6. Apparatus as defined in claim 5 wherein said elongated member further includes:
a) a cylindrical tube; and
b) a cap.
7. Apparatus as defined in claim 6 wherein said cap includes at least one aperture.
8. Apparatus as defined in claim 7 further characterized in that said internal aperture is substantially circular.
9. Apparatus as defined in claim 8 wherein the diameter of said internal aperture exceeds the outer diameter of said cylindrical tube whereby there exists an opening in said top when said elongated member is positioned within said container.
10. Apparatus as defined in claim 9 wherein at least one hole is arranged between said internal aperture and the periphery of said top.
11. Apparatus as defined in claim 10 wherein said tube further includes:
a) a cardboard body; and
b) the outer surface of said body is covered with paper comprising a smooth outer surface.
12. Apparatus as defined in claim 11 wherein said container is of plastic fabrication.
13. Apparatus as defined in claim 12 wherein said top is of plastic fabrication.
14. Apparatus as defined in claim 13 wherein said top comprises an overcap.
US08520141 1995-08-28 1995-08-28 Cricket dispenser Expired - Fee Related US5630374A (en)

Priority Applications (1)

Application Number Priority Date Filing Date Title
US08520141 US5630374A (en) 1995-08-28 1995-08-28 Cricket dispenser

Applications Claiming Priority (2)

Application Number Priority Date Filing Date Title
US08520141 US5630374A (en) 1995-08-28 1995-08-28 Cricket dispenser
EP19960306138 EP0760204A1 (en) 1995-08-28 1996-08-22 Apparatus for storing and dispensing crickets

Publications (1)

Publication Number Publication Date
US5630374A true US5630374A (en) 1997-05-20

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Application Number Title Priority Date Filing Date
US08520141 Expired - Fee Related US5630374A (en) 1995-08-28 1995-08-28 Cricket dispenser

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EP (1) EP0760204A1 (en)

Cited By (9)

* Cited by examiner, † Cited by third party
Publication number Priority date Publication date Assignee Title
US6561125B1 (en) 2002-03-15 2003-05-13 Vesspong Lohsomboon Insect storage and shipping container
US6758162B1 (en) * 2002-12-17 2004-07-06 Rolf C. Hagen, Inc. Reptile feeder
US6877269B2 (en) 2003-03-07 2005-04-12 Mark A. Schultz Insect container
US20060081193A1 (en) * 2004-10-18 2006-04-20 Bennett David O Jr Aquatect
US20060266292A1 (en) * 2005-05-30 2006-11-30 Duckworth William J Insect container
US7174847B1 (en) 2003-05-28 2007-02-13 Hulteen Iii William A Insect habitat and feeder
US20080078328A1 (en) * 2006-10-03 2008-04-03 Erik Stratford Orup Insect dusting apparatus and method
US7878146B2 (en) 2003-01-14 2011-02-01 The Bug Company Of Minnesota Cricket habitat and retail receptacle
US8186302B1 (en) 2009-04-10 2012-05-29 Natasha Foster System for coating reptile feed with a supplement

Families Citing this family (2)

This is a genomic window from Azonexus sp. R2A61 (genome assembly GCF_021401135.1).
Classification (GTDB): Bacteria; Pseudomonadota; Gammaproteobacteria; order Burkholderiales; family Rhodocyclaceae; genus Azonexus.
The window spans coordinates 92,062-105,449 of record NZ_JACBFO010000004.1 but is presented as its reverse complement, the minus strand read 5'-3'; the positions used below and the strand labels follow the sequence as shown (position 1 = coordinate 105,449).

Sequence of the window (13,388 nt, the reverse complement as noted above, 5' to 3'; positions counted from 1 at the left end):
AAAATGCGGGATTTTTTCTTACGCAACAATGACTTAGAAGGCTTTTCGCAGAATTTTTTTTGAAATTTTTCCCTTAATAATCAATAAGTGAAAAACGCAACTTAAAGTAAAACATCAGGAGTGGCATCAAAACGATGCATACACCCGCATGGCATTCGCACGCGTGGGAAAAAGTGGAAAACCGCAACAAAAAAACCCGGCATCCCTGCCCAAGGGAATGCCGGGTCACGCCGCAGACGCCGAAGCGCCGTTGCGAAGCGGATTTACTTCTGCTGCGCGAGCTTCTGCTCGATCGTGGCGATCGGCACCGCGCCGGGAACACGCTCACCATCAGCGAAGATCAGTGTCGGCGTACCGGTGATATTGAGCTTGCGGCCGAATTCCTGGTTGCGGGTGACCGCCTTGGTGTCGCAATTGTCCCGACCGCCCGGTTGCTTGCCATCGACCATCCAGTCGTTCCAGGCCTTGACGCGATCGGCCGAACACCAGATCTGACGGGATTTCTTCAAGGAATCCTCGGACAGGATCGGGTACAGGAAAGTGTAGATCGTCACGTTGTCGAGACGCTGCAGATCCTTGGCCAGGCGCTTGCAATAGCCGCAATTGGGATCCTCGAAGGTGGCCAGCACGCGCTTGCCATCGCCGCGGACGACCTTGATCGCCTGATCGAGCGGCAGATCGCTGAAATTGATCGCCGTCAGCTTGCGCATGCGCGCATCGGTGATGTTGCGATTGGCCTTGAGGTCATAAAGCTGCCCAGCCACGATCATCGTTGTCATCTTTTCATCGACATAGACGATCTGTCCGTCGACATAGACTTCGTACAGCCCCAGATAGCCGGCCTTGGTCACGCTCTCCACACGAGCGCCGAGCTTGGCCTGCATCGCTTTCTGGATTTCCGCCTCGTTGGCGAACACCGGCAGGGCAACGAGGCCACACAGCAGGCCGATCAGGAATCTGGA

* Cited by examiner, † Cited by third party
Publication number Priority date Publication date Assignee Title
US6442887B2 (en) * 2000-02-25 2002-09-03 Robert L. Sanquist Live bait keeper
DE102010012542B3 (en) * 2010-03-23 2011-04-28 Kai Diekmann Device for mounting lure at hook during fishing sports, has container for detachable storage of lure and comprising stamp-like unit for fixing detachably mounted lure, where hook is inserted into container and removed from container

Citations (6)

* Cited by examiner, † Cited by third party
Publication number Priority date Publication date Assignee Title
US1968953A (en) * 1933-04-10 1934-08-07 Frederick W Metzger Insect trap
US2539633A (en) * 1946-09-11 1951-01-30 Austin W Morrill Device for breeding insects
US3687110A (en) * 1970-09-03 1972-08-29 Harold N Braunhut Insect activity observation center
US3958534A (en) * 1974-01-14 1976-05-25 Genyk Products Limited Animal cage
US3999519A (en) * 1975-10-09 1976-12-28 Metaframe Corporation Rotatable feeder for animals
US4252080A (en) * 1979-12-19 1981-02-24 Gioia Michael C Enclosed environment for the study of living things

Family Cites Families (5)

* Cited by examiner, † Cited by third party
Publication number Priority date Publication date Assignee Title
US2843968A (en) * 1955-05-31 1958-07-22 Alfred G Dohrer Storing and dispensing apparatus for crickets
US2745209A (en) * 1955-10-12 1956-05-15 Jerome W Kimball Live cricket dispenser
US2948986A (en) * 1957-07-08 1960-08-16 Carl S Williamson Bait holder and dispenser
US3678899A (en) * 1971-04-01 1972-07-25 Sternco Ind Inc Shrimp hatchery
GB2232571B (en) * 1989-05-04 1994-02-09 Biolog Crop Protection Ltd Pest control

Patent Citations (6)

* Cited by examiner, † Cited by third party
Publication number Priority date Publication date Assignee Title
US1968953A (en) * 1933-04-10 1934-08-07 Frederick W Metzger Insect trap
US2539633A (en) * 1946-09-11 1951-01-30 Austin W Morrill Device for breeding insects
US3687110A (en) * 1970-09-03 1972-08-29 Harold N Braunhut Insect activity observation center
US3958534A (en) * 1974-01-14 1976-05-25 Genyk Products Limited Animal cage
US3999519A (en) * 1975-10-09 1976-12-28 Metaframe Corporation Rotatable feeder for animals
US4252080A (en) * 1979-12-19 1981-02-24 Gioia Michael C Enclosed environment for the study of living things

Cited By (9)

* Cited by examiner, † Cited by third party
Publication number Priority date Publication date Assignee Title
US6561125B1 (en) 2002-03-15 2003-05-13 Vesspong Lohsomboon Insect storage and shipping container
US6758162B1 (en) * 2002-12-17 2004-07-06 Rolf C. Hagen, Inc. Reptile feeder
US7878146B2 (en) 2003-01-14 2011-02-01 The Bug Company Of Minnesota Cricket habitat and retail receptacle
US6877269B2 (en) 2003-03-07 2005-04-12 Mark A. Schultz Insect container
US7174847B1 (en) 2003-05-28 2007-02-13 Hulteen Iii William A Insect habitat and feeder
US20060081193A1 (en) * 2004-10-18 2006-04-20 Bennett David O Jr Aquatect
US20060266292A1 (en) * 2005-05-30 2006-11-30 Duckworth William J Insect container
US20080078328A1 (en) * 2006-10-03 2008-04-03 Erik Stratford Orup Insect dusting apparatus and method
US8186302B1 (en) 2009-04-10 2012-05-29 Natasha Foster System for coating reptile feed with a supplement

Also Published As

Publication number Publication date Type
EP0760204A1 (en) 1997-03-05 application

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Legal Events

Date Code Title Description
AS Assignment

Owner name: PET-TECH PRODUCTS, CALIFORNIA

Free format text: ASSIGNMENT OF ASSIGNORS INTEREST;ASSIGNOR:CUNNINGHAM, JOHN DARBY;REEL/FRAME:007680/0719

Effective date: 19950824

REMI Maintenance fee reminder mailed
LAPS Lapse for failure to pay maintenance fees
FP Expired due to failure to pay maintenance fee

Effective date: 20010520